Poetry by Frank O’Hara, Allen Ginsberg, Bill Berkson and John Ashbery
Introduction by A. G. Pettet
Ashbery Berkson Ginsberg O’Hara. Frank O’Hara played a part in creating what is known as the ‘New York School’ of poets. Heavily influenced by surrealism and modernism the poetry of the New York School was serious, but also ironic, and incorporated an urban sensibility into much of the work. O’Hara’s poetry shows the influence of Abstract Expressionism, Surrealism, Russian poetry, and poets associated with French Symbolism. Ashbery says, “The poetry that meant the most to him when he began writing was either French – Rimbaud, Mallarmé, the Surrealists: poets who speak the language of every day into the reader’s dream. Known throughout his short life for his extreme sociability, passion, and warmth, O’Hara had hundreds of friends, many from the New York art and poetry worlds including Allen Ginsberg and Willem de Kooning.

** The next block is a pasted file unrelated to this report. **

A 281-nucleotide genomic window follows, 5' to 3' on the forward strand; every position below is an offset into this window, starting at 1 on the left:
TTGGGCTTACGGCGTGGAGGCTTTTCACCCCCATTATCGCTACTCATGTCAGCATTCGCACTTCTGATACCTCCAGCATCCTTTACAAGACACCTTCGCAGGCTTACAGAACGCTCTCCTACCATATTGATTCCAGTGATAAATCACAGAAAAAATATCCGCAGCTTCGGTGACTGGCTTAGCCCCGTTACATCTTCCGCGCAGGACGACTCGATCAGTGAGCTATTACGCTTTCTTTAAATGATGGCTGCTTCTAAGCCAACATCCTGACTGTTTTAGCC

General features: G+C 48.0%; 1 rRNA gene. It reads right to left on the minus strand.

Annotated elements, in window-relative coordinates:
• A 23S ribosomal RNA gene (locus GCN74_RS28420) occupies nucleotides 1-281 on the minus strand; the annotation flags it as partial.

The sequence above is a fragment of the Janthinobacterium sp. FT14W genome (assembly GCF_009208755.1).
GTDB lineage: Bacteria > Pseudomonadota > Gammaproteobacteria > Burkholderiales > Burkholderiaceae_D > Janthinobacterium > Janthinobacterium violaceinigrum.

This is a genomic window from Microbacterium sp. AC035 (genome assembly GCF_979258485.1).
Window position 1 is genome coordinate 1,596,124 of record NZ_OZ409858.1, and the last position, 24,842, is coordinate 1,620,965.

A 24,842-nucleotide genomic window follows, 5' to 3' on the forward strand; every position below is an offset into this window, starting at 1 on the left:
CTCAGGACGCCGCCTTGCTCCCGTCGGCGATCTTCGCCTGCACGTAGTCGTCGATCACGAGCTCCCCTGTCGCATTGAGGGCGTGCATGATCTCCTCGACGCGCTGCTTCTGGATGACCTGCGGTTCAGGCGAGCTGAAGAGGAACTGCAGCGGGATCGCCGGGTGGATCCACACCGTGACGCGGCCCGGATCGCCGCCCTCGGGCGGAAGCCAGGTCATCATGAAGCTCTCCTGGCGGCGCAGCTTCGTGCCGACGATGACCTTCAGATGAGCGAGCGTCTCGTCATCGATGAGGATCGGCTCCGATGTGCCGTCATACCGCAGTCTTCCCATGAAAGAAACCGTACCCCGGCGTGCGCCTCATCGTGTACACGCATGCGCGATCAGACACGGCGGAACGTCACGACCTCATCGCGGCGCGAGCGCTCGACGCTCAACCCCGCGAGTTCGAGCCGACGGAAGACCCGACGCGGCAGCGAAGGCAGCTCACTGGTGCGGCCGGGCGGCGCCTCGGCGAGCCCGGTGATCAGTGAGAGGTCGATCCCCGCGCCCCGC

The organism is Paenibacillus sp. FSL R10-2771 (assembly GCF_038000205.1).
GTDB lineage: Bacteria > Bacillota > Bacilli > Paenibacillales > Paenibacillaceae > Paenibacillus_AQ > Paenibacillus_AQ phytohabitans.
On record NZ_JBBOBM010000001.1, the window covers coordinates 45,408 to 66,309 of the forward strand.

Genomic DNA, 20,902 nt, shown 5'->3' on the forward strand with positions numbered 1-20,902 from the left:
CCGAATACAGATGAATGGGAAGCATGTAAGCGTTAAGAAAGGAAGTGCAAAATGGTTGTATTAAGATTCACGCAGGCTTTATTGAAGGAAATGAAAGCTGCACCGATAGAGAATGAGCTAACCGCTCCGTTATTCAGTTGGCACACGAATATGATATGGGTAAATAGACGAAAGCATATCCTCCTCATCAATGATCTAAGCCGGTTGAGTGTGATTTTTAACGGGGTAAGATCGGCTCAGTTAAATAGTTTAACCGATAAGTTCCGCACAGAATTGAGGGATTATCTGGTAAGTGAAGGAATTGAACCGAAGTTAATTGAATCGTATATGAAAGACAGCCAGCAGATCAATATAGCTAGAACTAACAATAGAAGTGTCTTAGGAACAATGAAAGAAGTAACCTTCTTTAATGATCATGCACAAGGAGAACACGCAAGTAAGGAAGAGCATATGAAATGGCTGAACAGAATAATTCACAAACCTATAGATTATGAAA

In the early hours of July 24, 1966, O’Hara was struck by a jeep at Fire Island beach Long Island. He died at the age of 40.
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